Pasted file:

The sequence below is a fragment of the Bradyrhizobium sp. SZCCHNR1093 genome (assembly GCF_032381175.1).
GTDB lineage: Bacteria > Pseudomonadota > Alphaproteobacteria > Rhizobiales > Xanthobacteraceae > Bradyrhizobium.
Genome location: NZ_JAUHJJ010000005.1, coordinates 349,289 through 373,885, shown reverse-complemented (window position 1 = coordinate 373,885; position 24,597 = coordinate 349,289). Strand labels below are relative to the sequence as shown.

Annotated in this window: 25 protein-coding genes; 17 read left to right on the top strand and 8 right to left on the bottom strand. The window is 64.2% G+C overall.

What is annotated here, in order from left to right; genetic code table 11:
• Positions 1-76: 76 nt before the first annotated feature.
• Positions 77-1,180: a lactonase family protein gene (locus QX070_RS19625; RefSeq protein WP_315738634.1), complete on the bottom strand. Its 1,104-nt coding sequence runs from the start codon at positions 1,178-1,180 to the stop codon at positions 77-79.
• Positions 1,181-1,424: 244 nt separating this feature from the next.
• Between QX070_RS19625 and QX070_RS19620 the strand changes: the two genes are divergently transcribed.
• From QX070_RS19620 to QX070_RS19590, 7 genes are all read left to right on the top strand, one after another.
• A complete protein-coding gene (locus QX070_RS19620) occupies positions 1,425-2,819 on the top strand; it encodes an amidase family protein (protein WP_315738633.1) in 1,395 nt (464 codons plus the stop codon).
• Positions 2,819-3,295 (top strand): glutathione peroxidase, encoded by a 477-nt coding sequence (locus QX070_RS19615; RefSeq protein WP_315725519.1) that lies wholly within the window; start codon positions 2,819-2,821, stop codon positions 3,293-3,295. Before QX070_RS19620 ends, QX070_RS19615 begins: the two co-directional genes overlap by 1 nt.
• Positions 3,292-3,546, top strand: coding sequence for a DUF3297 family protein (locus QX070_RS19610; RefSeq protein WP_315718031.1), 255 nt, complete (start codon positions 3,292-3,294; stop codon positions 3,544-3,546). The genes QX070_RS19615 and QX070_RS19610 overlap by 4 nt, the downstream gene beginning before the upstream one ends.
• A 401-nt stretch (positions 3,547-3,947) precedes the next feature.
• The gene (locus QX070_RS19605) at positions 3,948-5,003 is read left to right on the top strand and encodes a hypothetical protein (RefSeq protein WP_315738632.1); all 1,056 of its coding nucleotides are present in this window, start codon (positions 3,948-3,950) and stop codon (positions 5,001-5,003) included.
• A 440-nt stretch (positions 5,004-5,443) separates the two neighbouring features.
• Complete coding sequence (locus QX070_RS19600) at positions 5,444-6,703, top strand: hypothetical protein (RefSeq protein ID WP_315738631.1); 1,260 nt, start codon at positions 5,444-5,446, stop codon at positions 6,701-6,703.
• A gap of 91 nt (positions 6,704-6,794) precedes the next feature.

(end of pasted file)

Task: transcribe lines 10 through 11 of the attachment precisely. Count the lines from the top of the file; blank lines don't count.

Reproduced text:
• From QX070_RS19620 to QX070_RS19590, 7 genes are all read left to right on the top strand, one after another.
• A complete protein-coding gene (locus QX070_RS19620) occupies positions 1,425-2,819 on the top strand; it encodes an amidase family protein (protein WP_315738633.1) in 1,395 nt (464 codons plus the stop codon).